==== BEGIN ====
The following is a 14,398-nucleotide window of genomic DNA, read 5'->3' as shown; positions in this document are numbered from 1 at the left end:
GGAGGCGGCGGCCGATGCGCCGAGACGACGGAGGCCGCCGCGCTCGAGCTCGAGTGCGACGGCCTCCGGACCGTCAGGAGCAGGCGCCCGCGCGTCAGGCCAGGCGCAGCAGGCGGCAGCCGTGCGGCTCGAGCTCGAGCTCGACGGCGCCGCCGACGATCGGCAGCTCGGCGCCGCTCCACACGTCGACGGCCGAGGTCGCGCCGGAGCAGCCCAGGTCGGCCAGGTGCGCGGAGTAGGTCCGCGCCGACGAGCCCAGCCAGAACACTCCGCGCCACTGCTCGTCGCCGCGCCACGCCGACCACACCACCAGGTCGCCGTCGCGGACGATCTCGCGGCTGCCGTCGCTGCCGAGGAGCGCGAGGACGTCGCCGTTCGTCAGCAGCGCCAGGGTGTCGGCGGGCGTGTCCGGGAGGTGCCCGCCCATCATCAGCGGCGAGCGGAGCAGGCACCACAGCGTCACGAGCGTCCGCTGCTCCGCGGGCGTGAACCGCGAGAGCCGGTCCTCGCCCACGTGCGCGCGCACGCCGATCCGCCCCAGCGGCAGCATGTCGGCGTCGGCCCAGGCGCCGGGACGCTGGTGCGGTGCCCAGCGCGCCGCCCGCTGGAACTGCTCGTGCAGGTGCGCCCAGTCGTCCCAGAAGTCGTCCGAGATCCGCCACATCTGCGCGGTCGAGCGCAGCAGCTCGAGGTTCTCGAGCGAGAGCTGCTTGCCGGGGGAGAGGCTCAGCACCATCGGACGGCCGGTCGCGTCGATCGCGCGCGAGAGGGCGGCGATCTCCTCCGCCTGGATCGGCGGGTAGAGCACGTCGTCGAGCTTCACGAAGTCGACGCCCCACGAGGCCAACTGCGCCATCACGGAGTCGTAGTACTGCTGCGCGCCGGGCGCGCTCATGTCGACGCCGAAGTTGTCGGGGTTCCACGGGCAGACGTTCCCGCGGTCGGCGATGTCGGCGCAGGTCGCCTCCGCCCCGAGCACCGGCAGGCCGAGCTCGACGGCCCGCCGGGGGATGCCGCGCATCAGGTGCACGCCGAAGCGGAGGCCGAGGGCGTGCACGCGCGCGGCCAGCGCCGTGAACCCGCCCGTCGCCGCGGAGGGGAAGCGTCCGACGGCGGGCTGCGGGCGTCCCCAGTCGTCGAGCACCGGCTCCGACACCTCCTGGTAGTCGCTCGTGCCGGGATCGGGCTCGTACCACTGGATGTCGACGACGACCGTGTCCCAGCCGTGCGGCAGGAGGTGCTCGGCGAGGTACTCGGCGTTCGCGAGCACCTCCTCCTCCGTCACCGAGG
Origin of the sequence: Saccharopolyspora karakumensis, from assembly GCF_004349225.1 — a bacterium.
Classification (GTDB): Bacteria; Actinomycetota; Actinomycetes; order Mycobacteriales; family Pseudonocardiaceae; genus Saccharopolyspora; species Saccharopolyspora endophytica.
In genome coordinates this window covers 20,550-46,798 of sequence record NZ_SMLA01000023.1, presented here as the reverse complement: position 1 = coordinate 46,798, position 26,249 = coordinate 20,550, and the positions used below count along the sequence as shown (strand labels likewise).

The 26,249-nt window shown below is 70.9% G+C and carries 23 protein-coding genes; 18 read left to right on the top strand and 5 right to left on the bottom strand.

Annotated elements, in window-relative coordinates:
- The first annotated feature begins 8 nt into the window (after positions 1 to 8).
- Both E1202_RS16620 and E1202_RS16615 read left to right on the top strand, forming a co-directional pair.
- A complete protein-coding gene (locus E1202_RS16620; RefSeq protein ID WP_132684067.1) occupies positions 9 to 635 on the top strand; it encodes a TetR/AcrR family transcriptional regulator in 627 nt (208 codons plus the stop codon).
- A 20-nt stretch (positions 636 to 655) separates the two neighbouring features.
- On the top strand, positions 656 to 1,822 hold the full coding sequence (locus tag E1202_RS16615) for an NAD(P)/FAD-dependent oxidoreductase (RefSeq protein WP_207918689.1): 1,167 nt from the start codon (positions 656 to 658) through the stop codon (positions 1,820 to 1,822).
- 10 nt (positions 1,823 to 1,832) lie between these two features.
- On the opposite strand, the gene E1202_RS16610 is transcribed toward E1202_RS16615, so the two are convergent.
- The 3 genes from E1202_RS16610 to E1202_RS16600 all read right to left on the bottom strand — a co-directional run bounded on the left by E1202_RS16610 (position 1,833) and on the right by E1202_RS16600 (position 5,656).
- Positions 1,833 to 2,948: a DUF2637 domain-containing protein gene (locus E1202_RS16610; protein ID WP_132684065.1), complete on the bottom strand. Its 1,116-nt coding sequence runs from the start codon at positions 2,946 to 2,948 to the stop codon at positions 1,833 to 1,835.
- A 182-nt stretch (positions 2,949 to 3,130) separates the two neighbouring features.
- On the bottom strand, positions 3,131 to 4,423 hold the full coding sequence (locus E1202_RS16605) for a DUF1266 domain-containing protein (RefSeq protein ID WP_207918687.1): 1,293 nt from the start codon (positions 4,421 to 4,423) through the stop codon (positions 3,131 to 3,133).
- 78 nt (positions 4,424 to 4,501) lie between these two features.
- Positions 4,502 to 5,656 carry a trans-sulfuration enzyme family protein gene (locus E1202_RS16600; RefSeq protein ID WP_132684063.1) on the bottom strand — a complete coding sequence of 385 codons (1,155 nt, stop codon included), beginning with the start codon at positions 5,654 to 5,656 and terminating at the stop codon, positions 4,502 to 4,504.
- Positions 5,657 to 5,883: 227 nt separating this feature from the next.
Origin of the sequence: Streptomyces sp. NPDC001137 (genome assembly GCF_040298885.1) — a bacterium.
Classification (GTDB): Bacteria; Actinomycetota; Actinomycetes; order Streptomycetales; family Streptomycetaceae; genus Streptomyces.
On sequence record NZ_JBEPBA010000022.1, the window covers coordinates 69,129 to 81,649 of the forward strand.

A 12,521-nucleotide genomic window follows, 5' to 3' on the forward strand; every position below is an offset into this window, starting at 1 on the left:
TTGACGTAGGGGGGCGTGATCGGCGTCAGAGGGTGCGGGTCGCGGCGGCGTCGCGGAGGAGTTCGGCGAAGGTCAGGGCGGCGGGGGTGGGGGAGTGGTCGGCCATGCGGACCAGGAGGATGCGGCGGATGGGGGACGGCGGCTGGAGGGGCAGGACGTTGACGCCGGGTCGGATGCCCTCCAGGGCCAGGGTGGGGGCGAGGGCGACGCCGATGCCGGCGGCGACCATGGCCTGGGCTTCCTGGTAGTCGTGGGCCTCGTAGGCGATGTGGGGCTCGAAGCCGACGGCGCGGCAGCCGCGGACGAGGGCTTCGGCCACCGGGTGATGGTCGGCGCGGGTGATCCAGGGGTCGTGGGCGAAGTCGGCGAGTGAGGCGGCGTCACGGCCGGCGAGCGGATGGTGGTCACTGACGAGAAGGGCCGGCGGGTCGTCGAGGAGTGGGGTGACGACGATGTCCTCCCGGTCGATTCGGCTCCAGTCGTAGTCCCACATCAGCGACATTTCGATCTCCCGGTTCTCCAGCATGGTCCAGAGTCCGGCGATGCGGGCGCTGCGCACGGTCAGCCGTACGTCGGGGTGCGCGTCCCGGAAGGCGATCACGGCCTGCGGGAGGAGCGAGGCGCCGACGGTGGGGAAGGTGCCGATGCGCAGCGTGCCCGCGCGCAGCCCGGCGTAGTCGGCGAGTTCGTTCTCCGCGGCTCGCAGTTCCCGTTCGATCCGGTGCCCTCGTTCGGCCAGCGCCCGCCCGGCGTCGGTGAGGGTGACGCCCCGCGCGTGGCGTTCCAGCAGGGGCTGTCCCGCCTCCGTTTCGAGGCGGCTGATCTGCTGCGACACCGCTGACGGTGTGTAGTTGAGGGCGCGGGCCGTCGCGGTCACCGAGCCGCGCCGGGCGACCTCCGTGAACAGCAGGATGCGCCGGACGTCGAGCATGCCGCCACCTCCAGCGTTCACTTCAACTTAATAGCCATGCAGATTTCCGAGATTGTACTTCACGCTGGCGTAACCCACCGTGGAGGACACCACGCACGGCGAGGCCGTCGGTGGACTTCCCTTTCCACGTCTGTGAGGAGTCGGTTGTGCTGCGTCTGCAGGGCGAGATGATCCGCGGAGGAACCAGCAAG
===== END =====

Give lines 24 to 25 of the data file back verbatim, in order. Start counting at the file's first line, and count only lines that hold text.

On sequence record NZ_JBEPBA010000022.1, the window covers coordinates 69,129 to 81,649 of the forward strand.

A 12,521-nucleotide genomic window follows, 5' to 3' on the forward strand; every position below is an offset into this window, starting at 1 on the left: